Malaysia's Petronas to Restart Gas Pipeline Operations by Q1 2024

(Reuters) — Malaysia's national oil company Petroliam Nasional Berhad aims to restart a gas pipeline currently under force majeure by the first quarter of 2024, a senior company executive said on Wednesday.

"Our plan is to complete the work by Q1 2024," said Shamsairi Ibrahim, vice president of LNG marketing and trading at the company, known as Petronas. The facility's restart is subject to approval from local authorities, he said.

In October, Petronas declared a force majeure on gas supply to Malaysia LNG Dua due to a pipeline leak caused by soil movement at its Sabah-Sarawak Gas Pipeline.

The company aims to complete an investigation into the gas supply disruption by mid-2023.

The disruption had fueled fears of a supply shortage to customers, including Japanese utilities, but Petronas has said it would continue efforts to provide alternative supplies.

Target Market

In an interview with Reuters, Shamsairi also reiterated Petronas' wish to extend its long-term contracts with its Japanese customers, adding that discussions are ongoing.

Petronas has long-term supply contracts with Japanese gas distributors such as Tokyo Gas and Osaka Gas, some of which are due to expire this year and next.

Japan, Malaysia's top client, imported 12 million tonnes of LNG in 2022, up 19% from 2021, according to Japan's trade data.

"Not only (supplies from) Bintulu, but it is our aspiration to get a bit more (supplies) from Canada to Japan," he said, referring to the LNG Canada project in Kitimat, British Columbia, in which Petronas has a 25% equity stake.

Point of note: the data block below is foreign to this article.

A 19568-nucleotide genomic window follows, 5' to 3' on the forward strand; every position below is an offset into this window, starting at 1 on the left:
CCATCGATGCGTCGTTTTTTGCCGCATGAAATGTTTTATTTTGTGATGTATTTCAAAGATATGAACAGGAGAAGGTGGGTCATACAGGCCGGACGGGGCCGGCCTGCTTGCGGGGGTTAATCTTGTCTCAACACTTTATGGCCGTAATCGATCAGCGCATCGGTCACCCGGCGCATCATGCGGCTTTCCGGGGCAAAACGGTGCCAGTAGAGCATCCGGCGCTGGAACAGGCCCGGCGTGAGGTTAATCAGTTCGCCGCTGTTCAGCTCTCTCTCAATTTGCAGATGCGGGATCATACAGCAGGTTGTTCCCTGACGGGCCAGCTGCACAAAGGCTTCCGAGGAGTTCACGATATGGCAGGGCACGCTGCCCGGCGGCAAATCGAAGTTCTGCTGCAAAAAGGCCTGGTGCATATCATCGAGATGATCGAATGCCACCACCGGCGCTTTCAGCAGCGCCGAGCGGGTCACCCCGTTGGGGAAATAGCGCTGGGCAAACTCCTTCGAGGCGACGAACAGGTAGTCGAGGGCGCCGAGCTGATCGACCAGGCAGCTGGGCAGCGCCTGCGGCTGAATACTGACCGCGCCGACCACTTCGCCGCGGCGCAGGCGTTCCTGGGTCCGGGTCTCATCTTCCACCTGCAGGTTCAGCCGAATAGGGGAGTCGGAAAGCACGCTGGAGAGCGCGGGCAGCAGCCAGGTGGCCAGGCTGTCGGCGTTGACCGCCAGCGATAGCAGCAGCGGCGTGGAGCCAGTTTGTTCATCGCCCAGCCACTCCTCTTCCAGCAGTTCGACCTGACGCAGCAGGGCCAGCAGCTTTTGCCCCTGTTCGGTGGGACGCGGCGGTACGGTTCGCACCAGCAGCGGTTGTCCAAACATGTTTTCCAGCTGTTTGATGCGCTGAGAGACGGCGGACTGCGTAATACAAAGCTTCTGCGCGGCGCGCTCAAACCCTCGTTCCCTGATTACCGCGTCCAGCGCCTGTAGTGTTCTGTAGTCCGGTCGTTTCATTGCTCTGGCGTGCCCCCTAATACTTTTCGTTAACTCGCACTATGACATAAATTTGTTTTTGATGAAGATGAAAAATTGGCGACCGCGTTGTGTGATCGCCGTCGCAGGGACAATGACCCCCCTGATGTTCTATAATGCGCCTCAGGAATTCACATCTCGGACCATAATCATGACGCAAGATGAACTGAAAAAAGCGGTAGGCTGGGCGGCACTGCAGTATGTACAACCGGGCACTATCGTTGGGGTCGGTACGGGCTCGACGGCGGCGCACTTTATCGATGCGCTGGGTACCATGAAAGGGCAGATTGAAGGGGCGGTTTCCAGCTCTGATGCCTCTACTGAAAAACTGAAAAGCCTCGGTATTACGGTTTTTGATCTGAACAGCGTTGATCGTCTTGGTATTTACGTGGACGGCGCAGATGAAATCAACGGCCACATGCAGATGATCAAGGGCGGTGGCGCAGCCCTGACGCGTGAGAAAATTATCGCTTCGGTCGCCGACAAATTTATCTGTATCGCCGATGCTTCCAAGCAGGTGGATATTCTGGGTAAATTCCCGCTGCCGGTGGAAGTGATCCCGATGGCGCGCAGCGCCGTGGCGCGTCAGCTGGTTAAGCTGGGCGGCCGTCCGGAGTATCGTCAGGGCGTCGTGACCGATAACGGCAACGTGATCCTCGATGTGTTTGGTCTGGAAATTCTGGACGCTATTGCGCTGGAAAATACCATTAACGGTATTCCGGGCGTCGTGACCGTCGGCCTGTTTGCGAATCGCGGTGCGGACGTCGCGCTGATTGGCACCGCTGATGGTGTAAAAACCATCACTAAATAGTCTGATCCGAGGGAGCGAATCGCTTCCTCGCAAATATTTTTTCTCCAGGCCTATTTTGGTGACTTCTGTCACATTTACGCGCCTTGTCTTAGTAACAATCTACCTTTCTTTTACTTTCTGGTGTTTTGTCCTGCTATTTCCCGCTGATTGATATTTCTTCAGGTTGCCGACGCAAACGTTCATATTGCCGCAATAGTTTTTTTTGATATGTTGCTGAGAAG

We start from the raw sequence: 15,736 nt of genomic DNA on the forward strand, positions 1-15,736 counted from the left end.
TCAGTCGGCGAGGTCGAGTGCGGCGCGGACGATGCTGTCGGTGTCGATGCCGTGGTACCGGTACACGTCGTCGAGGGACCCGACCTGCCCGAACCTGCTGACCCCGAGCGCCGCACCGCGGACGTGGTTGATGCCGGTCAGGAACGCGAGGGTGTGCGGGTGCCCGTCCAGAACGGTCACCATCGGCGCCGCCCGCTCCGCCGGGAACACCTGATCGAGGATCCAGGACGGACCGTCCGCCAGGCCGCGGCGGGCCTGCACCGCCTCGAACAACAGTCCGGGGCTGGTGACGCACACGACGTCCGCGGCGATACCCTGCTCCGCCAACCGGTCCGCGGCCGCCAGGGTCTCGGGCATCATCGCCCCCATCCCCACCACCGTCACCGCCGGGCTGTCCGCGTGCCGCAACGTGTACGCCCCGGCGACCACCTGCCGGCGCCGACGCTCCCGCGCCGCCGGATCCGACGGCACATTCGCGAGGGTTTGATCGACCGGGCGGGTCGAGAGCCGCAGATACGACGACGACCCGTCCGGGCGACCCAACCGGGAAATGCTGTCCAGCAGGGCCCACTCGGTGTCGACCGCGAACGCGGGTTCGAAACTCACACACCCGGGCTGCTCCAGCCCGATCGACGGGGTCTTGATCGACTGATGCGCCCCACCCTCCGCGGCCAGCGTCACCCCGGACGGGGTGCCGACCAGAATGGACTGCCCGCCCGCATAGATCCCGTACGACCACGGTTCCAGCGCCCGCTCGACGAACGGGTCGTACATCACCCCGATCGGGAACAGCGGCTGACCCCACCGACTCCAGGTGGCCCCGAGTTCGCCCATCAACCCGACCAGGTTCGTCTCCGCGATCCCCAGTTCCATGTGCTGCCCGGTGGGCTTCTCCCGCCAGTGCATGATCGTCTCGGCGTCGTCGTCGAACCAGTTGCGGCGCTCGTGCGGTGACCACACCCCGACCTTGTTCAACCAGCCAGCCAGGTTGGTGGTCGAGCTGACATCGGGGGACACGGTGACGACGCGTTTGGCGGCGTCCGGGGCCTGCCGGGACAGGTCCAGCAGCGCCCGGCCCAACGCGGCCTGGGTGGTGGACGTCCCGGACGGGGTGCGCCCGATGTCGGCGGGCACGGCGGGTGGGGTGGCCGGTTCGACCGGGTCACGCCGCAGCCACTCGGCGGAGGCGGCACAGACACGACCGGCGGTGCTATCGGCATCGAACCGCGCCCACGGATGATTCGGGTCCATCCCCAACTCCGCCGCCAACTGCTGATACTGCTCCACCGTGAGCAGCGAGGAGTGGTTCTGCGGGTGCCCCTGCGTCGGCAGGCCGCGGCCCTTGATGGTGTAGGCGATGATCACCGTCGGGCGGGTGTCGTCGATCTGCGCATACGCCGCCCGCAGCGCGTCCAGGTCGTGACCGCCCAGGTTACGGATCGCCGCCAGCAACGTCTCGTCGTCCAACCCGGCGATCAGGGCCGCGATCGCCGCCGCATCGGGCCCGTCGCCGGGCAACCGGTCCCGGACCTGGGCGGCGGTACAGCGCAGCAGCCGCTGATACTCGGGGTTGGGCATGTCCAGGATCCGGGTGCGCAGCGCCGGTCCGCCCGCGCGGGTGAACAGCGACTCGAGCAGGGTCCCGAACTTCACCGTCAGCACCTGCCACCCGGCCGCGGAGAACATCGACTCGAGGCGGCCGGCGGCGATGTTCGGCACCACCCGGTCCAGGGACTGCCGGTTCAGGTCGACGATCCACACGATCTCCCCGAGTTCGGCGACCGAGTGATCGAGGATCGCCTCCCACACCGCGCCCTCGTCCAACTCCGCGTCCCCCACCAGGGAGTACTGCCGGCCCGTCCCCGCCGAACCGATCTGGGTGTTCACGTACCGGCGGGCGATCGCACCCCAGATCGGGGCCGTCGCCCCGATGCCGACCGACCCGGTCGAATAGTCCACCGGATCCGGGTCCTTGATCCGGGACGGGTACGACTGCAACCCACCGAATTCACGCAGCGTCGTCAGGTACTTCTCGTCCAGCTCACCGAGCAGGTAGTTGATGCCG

The first phase of the project, set to be Canada's first LNG export terminal, is expected to begin shipments around 2025.

On its project in Argentina with state firm YPF, LNG supplies from there could go to markets like Europe and Asia if the project is realized, added Shamsairi.

The companies expect to make a final decision next year on whether to invest in the first phase of the $60 billion project.

"Europe is one of the markets we cannot ignore. Other than that, we potentially can bring it back to Asia Pacific," he said. "ASEAN also will be good, if it is economical to do that."

LNG Outlook

Shamsairi expects Asian spot LNG prices to remain at current levels or trend lower towards the third quarter, excluding the risk of an unusually warm summer, as major buyers China and Japan reduced consumption after prices spiked to record levels last year.

"If we have a mild summer, then there could be pressure on the LNG market," said Shamsairi.

"But nevertheless, (there will still be) the practice of Europe continuing to consume LNG due to its cessation away from Russian gas... Demand loss due to high prices will come back. This will be the balancing factor on price levels in the market."

Global gas prices surged last year after Russia cut supplies to Europe, forcing the bloc to import record amounts of LNG.

Asian LNG prices, however, have since fallen over 55% so far this year, easing to $12.50 per million British thermal units (MMBtu) last week on muted demand and high inventories.

China's energy demand is also expected to increase after the world's second largest economy emerged from strict COVID lockdowns last year, added Shamsairi, but growth of LNG demand may not be as aggressive as expected as the country diversifies its energy mix.

"LNG demand will continue to increase but the magnitude (of the demand growth) might be a bit lower than what we have experienced previously," he said.

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